This report reviews and updates the AgroInvest Ukraine Project’s Strategic Policy Priority Needs paper (Brown 2011). AgroInvest Ukraine has done very significant work to advance policy reform in the agricultural sector of Ukraine and, with some minor changes, can do even more and better.
This review and update performs three tasks. First, it articulates Project goals that shape a positive agenda of policy reform work and presents an initial version of that agenda. Second, it revises the policy “filters” developed in the 2011 paper to make them more useful for sorting through the many requests for policy support that AgroInvest Ukraine, as a successful policy effort, receives from its client, partners and other stakeholders. Third, it considers some issues of how to make AgroInvest Ukraine’s assistance to policy reform and provision of policy advice more successful.
Box 1: Summary of Policy Reform Priorities for AgroInvest Ukraine (See Section C for detailed explanation of the stated priorities)
I. Improve market-based incentives for small and medium farmers to survive and prosper by increasing profitable production and sales
- Ensure fair competition
- Eliminate price controls
- Make certain that grades and standards are in harmony with international ones
- Promote the growth and development of household farms
- Improve agricultural finance for small and medium farms
- Develop market infrastructure
II. Guarantee farmers’ property rights and security of contract
- Continue work on land tenure and farm size
- Examine issues of land use and conservation regulations
- Improve security of farmers’ contracts
III. Promote the shift from governance suited to a command economy to that appropriate for a market one.
- Consider the appropriateness of special tax, legal and other regimes for agriculture
- Facilitate improvements in the structure and functioning of public administration
- Assist the development of an appropriate agricultural knowledge system
The development hypothesis of AgroInvest Ukraine is based on the general international experience that, all other things being equal, farms that are no larger than what a family can operate and manage with limited hired labor are much more efficient than farms that rely on hired managers and workers. Management is the scarce factor in agriculture everywhere, and family management in agriculture has indisputable advantages over hired management. This assumption is congruent with the perception that the prospects for stable democracy are best when property ownership is widespread and most families are middle class.
So AgroInvest Ukraine aims to facilitate the development of a vibrant, prosperous and growing social group of small and medium farmers and to help them organize in civil society to defend their own interests. This is the key to further agricultural development in Ukraine, to increasing the prosperity of Ukrainian society as a whole, and to allowing Ukraine to make the contribution it should to improving the world’s food security.
The Project has done and is doing very useful policy work. The quantity of requests for assistance on policy issues it receives demonstrates its success. However, to avoid purely reacting to events and ad hoc requests for policy analysis, AgroInvest Ukraine should continue to apply the filters outlined in Section E of this document.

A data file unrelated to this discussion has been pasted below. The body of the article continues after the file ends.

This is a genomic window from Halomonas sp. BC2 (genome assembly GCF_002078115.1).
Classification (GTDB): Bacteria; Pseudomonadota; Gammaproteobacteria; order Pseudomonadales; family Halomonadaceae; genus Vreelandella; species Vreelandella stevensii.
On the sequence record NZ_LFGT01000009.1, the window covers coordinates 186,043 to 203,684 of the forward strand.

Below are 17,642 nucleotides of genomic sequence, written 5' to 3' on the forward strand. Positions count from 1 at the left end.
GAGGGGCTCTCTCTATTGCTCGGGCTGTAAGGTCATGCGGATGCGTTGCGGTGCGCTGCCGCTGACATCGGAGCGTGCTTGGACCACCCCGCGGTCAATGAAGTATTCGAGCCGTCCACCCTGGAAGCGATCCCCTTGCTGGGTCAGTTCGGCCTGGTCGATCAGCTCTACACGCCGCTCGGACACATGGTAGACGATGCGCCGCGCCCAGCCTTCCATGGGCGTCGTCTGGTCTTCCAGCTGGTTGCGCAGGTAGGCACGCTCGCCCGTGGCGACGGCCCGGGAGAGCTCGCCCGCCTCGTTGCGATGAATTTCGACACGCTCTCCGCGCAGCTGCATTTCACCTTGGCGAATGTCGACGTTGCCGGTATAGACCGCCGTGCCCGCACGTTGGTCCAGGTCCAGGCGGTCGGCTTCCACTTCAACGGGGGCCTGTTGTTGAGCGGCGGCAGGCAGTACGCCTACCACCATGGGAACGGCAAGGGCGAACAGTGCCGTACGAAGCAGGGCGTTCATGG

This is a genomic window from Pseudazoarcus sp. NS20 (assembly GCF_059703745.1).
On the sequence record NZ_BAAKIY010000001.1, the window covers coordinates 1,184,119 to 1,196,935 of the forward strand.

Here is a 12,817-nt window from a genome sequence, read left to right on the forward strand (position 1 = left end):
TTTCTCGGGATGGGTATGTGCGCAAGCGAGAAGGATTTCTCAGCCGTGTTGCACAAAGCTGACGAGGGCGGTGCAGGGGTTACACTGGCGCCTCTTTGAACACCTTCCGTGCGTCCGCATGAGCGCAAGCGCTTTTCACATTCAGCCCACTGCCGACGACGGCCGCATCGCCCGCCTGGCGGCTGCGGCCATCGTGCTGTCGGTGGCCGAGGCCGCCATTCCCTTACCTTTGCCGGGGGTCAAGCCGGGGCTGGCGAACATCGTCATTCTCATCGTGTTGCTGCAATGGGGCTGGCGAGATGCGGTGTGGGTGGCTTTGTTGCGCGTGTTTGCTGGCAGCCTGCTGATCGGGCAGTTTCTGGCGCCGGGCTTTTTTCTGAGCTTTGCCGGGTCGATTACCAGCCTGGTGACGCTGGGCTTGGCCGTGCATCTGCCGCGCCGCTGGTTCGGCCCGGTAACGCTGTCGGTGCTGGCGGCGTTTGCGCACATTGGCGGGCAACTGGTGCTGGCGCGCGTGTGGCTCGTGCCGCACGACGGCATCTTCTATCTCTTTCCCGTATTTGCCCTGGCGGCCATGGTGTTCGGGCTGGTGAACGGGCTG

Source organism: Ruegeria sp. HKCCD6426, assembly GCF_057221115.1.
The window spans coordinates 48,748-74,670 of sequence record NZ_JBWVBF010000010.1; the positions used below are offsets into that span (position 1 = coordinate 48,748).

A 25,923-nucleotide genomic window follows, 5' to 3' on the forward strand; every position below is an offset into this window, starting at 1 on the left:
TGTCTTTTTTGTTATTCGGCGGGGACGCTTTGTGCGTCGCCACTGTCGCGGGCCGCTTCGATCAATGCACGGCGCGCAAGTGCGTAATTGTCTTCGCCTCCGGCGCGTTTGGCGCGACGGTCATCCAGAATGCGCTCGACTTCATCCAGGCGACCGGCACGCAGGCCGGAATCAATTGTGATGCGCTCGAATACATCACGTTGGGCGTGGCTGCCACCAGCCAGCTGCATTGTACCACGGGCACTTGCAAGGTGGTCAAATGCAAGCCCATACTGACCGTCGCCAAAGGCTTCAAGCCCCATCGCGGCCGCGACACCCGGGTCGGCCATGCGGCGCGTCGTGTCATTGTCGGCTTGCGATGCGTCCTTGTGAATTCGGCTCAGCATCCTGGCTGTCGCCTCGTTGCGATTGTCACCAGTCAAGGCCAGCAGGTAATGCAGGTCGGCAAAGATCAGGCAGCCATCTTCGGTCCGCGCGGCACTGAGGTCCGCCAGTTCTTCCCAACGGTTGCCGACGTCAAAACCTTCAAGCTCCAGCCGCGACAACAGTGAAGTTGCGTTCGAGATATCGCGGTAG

AgroInvest Ukraine should concentrate on facilitating policy reforms that advance the three priorities. Section C of the review presents a detailed agenda of activities flowing from those priorities. Box 1 above summarizes that agenda.
Point I in the box, improving incentives for small and medium farmers, is most important. Success there will drive demands from Ukrainian society for reform on the other issues. Within the USAID Ukraine portfolio, point I is purely AgroInvest. Points II (security of tenure and contract) and III (improving governance that affects agriculture) are cross-cutting issues that affect all economic sectors. But they are especially important for the agricultural sector, and AgroInvest Ukraine and its partners should work on them in collaboration with other USAID projects and other stakeholders beyond the sector.
Policy reform is sparked by successful policy advice, which changes what policy is and how policy is implemented. It affects not only policy makers’ statements and national laws, it also changes administrative practice and citizens’ activities.
Policy advice includes two activities: policy-oriented research, understanding the facts and trends of the situation, and offering advice based on that knowledge to a principal with direct influence on policy such as government officials, parliamentarians, or leaders of civil society organizations.
Three qualities are critical to successful policy advising:
- Access to policy-makers
- Policy-makers’ trust
- Vision and knowledge
These qualities take time and effort to develop, as discussed later in this report.
Additionally, the Ministry of Agrarian Policy and Food of Ukraine has asked AgroInvest Ukraine for assistance in doing a new strategy for the sector, which would replace the 2007 “State Target Program for the Development of Rural Areas.” The officials concerned have asked specifically for help from AgroInvest and its partners. The request in itself demonstrates that the Project’s policy advice is respected, listened to and effective. AgroInvest should work closely with the Ministry to develop the country’s next multi-year sectoral strategy. This is an opportunity to have a major policy reform impact.